• I read your answer since the vey moment you posted it, but I still do not understand some parts of it. Why would $\Delta L_x = \Delta L_y = \sqrt{2}$ for the $0$ eigenvalue state ? The cone, be it in the $-1,0$ or $1$ eigenvalue state, is after all still "along" the $z'$ axis, not the $z$ axis. So even the disc of radius $\sqrt{2}$ has the $z'$ axis that goes through its center. And second question: does "ys" stand for y symmetric ? Nov 11, 2019 at 19:40
• By the way, Thank You so much for the support you gave until now, I really appreciate it. More than 4 days ago, I wrote an email to the person in charge of the exercises, but for now I got no response at all. That's why I'm asking on this website. Nov 11, 2019 at 19:45
• First was a typo, y s was plural of y, but generic singular is as good, when not confusing. Nov 11, 2019 at 19:52
• Yes, it would be $\sqrt 2$: the y-axis would be a diameter of the disc. But, mea culpa!, the other two variances would be 1, the projections of that disc. Corrected the answer. Nov 11, 2019 at 22:37
• p means $\ell=1$. s is 0. Nov 12, 2019 at 11:05

Aside of that, there is another assignment for this problem. I would like to reword the solution of this assignment here in my own words because maybe it can help someone else to understand. Also, if I ever forget how they got those results, I can simply look back at this answer. I'm sure it can be of use to the site and that other users can profit of it.

Problem:

Remember that

$$\hat{L}_{z'}=\frac{1}{\sqrt{2}}(\hat{L}_{x}+\hat{L}_{z})= \frac{1}{\sqrt{2}}(\frac{\hat{L}_{+}+\hat{L}_{-}}{2}+\hat{L}_{z})$$

and that the action of the $$L_{\pm}$$ operators on an $$L_z$$ eigenstate is

$$\hat{L}_{\pm}Y_{l}^{m}=\hbar \sqrt{l(l+1)-m(m\pm 1)}Y_{l}^{m\pm 1}$$

Suppose we measured a value of $$+ \hbar$$ for the angular momentum in this basis (eigenbasis to $$L_{z'}$$ ) . Express the state of the system in the $$L_z$$ eigenbasis.

Hint: You need to solve the eigenvalue equation

$$\hat{L}_{z'}\psi ' = \hat{L}_{z'}(a Y_1^{-1}+bY_1^0 + cY_1^1)=\hbar \psi '$$

My explanation of the above equation in my own terms:

1)The above equation means that if we apply $$\hat{L}_{z'}$$ on $$\psi '$$, we get the same $$\psi '$$ back multiplied by $$\hbar$$. That's why we talk about the $$\hat{L}_{z'}$$ eigenbasis. We get the same function back, multiplied by some number, here $$\hbar$$. In this context, $$\hbar$$ is the eigenvalue of the eigenfunction $$\psi '$$ in the eigenbasis $$\hat{L}_{z'}$$ (or $$\hat{L}_{z}$$).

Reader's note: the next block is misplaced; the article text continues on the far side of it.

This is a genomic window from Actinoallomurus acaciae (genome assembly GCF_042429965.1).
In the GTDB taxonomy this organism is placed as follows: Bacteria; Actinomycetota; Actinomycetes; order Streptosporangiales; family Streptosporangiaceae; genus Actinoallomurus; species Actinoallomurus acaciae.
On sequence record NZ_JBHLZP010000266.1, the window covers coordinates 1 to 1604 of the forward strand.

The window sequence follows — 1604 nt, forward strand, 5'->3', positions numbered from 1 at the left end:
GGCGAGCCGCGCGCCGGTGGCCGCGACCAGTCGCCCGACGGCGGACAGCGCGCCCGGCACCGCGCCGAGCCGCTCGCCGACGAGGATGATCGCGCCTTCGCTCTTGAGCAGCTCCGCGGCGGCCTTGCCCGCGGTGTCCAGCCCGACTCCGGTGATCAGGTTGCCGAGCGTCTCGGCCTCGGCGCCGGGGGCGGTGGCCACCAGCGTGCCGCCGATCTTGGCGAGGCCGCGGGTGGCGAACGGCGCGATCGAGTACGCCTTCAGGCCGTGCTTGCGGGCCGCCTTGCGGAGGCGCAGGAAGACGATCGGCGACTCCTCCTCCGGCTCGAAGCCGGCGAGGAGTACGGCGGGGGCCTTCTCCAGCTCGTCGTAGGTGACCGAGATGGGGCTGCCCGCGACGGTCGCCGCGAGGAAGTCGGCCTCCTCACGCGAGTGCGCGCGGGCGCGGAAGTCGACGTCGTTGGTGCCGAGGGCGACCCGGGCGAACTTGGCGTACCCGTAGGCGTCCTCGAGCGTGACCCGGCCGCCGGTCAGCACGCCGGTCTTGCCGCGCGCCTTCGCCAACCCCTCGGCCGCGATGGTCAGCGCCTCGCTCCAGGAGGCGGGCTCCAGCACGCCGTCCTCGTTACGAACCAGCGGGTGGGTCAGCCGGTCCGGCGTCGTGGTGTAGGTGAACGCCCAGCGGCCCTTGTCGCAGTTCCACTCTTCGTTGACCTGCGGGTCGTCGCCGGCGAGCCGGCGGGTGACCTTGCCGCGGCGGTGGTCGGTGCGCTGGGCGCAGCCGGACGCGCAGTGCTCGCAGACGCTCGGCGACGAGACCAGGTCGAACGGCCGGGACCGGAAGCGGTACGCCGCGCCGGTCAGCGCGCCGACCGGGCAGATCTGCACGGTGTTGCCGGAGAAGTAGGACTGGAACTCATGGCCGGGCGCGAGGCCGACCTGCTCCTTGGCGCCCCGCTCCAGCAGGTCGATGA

2) The atom is in the $$2p$$ state, thus the azimuthal quantum number $$l=1$$, and consequently the magnetic quantum number $$m=-l, ... ,l = -1, 0, 1$$. Also, in spherical coordinates $$(r, \theta, \phi)$$, $$\hat{L}_{z}$$ and $$\hat{L}_{z'}$$ only depend on $$\phi$$, i.e. only affect the angular part $$Y_l^m$$ of the wave-function $$\psi '$$. That implies that we can write $$\hat{L}_{z'} \psi ' = \hat{L}_{z'}(aY_1^{-1} + bY_1^0 + cY_1^1)$$, where $$a, b, c$$ are coefficients.

Reworded solution:

Writing the equation in the hint with $$L_{z'}$$ explicitly, we find (using the fact that $$L_{\pm}Y_1^m= \hbar \sqrt{2} Y_1^{m\pm 1}$$ or zero, and $$\hat{L}_z Y_1^m=\hbar m Y_1^m$$)

$$\hat{L}_{z'} \psi ' = \frac{1}{\sqrt{2}}(\frac{\hat{L}_{+}+\hat{L}_{-}}{2}+\hat{L}_{z}) (a Y_1^{-1}+bY_1^0 + cY_1^1)=$$ $$\frac{\hbar}{\sqrt{2}}(\frac{1}{\sqrt{2}}(aY_1^0 + bY_1^1 + 0) + (0 + bY_1^{-1} + cY_1^0)) + ( (-1)a Y_1^{-1} + 0b Y_1^{0} + 1c Y_1^1)) =$$ $$\frac{\hbar}{\sqrt{2}}(Y_1^{-1}(\frac{b}{\sqrt{2}} - a) + Y_1^0 (\frac{a}{\sqrt{2}} + \frac{c}{\sqrt{2}}) + Y_1^1(\frac{b}{\sqrt{2}} + c)) \stackrel{!}{=}$$ $$\hbar(aY_1^{-1} + bY_1^0 + cY_1^1)$$

Setting all coefficients equal to each other, we get:
$$\frac{1}{\sqrt{2}}(\frac{b}{\sqrt{2}}-a) = a$$
$$\frac{1}{\sqrt{2}}(\frac{a}{\sqrt{2}}+\frac{c}{\sqrt{2}}) = b$$
$$\frac{1}{\sqrt{2}}(\frac{b}{\sqrt{2}}+c) = c$$
and the normalization condition $$\mid {a} \mid^2+\mid b\mid^2+\mid c \mid^2 = 1$$

Thus
$$b= (2+\sqrt{2})a$$
$$c= 2b-a=(3+2\sqrt{2})a$$

Plugging those two equations into $$\mid {a} \mid^2+\mid b\mid^2+\mid c \mid^2 = 1$$, we obtain $$a=0.1465$$

This gives $$\psi ' = 0.1465 Y_1^{-1} + 0.5Y_1^{0} + 0.854Y_1^1$$

• Indeed, obviously $\psi ' =\langle \theta,\phi |\psi '\rangle$ of the other answer, which is of course how it was found. Nov 18, 2019 at 17:41
• Exactly as in exactly : spherical harmonics are a redundant representation of the three states $|m\rangle$ for l =1, m =-1,0,1 in the $\theta,\phi$ representation, which is, however, redundant, as the angles are never used. The eigenstates are automatically normalized. This is my point about the brute force QM calculation in the footnote of my answer. I did not mean to detract from the pleasure of seeing the point. The problem first suggests the brute QM calculation, and then expedites the answer by geometry, albeit with the misbegotten normalization the teacher was careless in fixing. Nov 18, 2019 at 17:55